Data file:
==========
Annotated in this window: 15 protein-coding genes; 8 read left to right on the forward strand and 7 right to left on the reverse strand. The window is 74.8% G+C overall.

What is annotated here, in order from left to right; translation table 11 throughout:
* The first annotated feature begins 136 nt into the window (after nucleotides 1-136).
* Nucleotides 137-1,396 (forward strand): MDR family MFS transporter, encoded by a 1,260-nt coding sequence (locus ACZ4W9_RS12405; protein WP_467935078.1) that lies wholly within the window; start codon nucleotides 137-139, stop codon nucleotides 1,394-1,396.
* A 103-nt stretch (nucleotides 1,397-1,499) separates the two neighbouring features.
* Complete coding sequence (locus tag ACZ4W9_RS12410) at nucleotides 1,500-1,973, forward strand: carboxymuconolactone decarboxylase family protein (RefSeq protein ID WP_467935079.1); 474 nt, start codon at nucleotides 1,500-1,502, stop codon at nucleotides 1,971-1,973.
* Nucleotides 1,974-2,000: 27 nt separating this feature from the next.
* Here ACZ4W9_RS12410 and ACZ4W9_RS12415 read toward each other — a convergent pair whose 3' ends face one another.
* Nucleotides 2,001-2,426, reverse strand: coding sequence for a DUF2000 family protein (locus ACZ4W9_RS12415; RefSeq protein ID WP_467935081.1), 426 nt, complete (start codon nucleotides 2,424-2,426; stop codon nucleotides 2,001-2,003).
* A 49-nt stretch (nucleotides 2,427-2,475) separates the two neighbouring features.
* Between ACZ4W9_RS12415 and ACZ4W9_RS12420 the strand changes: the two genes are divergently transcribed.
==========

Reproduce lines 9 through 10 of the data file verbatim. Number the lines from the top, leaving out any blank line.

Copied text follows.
* Nucleotides 2,001-2,426, reverse strand: coding sequence for a DUF2000 family protein (locus ACZ4W9_RS12415; RefSeq protein ID WP_467935081.1), 426 nt, complete (start codon nucleotides 2,424-2,426; stop codon nucleotides 2,001-2,003).
* A 49-nt stretch (nucleotides 2,427-2,475) separates the two neighbouring features.